Air Quality: January-March, 2010

Issue 7 > Resource Roundup > Air Quality
Snow coating Smoky Mountain trees.

Snow has fallen from December through March, setting records for total precipitation at high elevations in the park.

NPS photo.

Jarring January & Frigid February

Anyone in the United States can probably tell you about the harsh winter weather many parts of the country experienced this winter. In the Smokies, precipitation for January and February were above normal, and temperatures were far below normal. As a result, the highest mountains in the park have been gleaming, sun-sparkling white or shrouded in purple snow clouds for most of the past two months, and a recent snow added to the thick base already on many mountaintops. In addition, several high wind “waves” swept through the area in December and January, toppling hundreds of trees whose roots had nothing left to grip in the wet, loose soil. One park visitor was killed when a falling tree crushed their car on Newfound Gap Road in the park. Two rock slides closed the Spur between Gatlinburg and Pigeon Forge, and smaller rock slides were reported throughout the area. Park buildings and local communities saw frequent power outages due to trees falling on electric lines.

January: While the nearest large city, Knoxville, received 6.21 inches of precipitation in January, (1.64 inches above normal), the Smoky Mountains received up to 14 inches of snow in just a two day period. The region’s wettest January of the 139 years of observations taken was back in 1882, when 16.98 inches of precipitation were recorded. In addition to being very snowy, the month was also very cold. The monthly-averaged temperature at Knoxville was 34.3 degrees, 3.3 degrees below normal. It tied with 1976 as the 23rd coldest January on record. The coldest January at Knoxville was back in 1940, when the average temperature was 26.7 degrees.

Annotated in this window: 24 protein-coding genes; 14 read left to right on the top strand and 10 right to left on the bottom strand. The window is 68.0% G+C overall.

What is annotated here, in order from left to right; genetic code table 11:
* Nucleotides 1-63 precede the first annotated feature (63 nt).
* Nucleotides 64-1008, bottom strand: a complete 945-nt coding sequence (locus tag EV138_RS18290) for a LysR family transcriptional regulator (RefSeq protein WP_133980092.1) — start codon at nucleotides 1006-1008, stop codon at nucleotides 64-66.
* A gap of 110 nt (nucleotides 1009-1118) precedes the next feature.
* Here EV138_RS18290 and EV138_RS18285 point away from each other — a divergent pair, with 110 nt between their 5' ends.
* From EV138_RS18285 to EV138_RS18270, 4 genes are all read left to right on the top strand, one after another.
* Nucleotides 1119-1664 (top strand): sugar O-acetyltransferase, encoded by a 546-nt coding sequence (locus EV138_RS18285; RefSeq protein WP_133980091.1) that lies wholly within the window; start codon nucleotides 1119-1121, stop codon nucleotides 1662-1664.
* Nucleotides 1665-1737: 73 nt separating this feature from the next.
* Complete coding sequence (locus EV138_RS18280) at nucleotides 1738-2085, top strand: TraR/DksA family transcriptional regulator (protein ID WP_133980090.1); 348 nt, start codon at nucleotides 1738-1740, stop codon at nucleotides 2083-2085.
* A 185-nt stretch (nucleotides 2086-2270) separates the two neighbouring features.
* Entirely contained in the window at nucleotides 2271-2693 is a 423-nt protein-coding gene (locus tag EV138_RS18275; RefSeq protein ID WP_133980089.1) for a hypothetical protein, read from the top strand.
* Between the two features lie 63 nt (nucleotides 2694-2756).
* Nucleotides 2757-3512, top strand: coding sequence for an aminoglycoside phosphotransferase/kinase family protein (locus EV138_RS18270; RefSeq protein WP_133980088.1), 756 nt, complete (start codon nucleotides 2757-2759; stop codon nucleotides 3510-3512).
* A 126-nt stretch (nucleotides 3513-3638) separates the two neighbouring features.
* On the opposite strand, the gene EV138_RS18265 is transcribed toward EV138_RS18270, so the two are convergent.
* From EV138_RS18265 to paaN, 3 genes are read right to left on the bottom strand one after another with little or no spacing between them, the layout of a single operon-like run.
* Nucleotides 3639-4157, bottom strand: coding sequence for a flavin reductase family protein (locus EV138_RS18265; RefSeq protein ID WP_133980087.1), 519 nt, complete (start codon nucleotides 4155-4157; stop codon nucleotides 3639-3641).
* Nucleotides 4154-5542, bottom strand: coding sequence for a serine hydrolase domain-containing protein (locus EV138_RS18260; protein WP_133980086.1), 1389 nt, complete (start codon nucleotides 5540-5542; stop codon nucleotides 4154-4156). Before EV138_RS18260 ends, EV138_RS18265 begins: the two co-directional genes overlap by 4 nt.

February brought a few startlingly warm days in the 60s, but overall was frigid and snowy. At the end of the month, the Visitor Center near Gatlinburg (1600 feet elevation) had an inch on the ground and Newfound Gap (5000 feet elevation) had 30 inches. Mount LeConte, at 6400 feet elevation, had already received 52 inches of snowfall, or 32 inches (160%) above average. Forty six inches of snow stayed on the ground, with more drifting down.

Overall, from December 2009 to the end of February 2010, Mt. LeConte received 112 inches of snow, 61 inches (120%) above average. Air quality specialist Jim Renfro said, after checking the records, that he hasn’t seen a snowier February than the last month. LeConte has had annual snowfall totals above 112 inches (it received 138 inches in 1993, when a March “Blizzard of the Century” contributed to 72 inches of snowfall just for that month).

What does this mean for the near future? Jim Renfro says historically March has been the second-snowiest month in the Smoky Mountains. We could receive more snow, and we’ll almost certainly receive rain. This can bring rapid snowmelt, flooding, and looser soils that let rocks and trees tumble.

Yet even as snow falls, day after day, in hefty chunks or streaming strands, managers are looking to the warmer seasons soon to come. Check out the other resource management programs to find out more.

Return to Resource Roundup: January-March, 2010.

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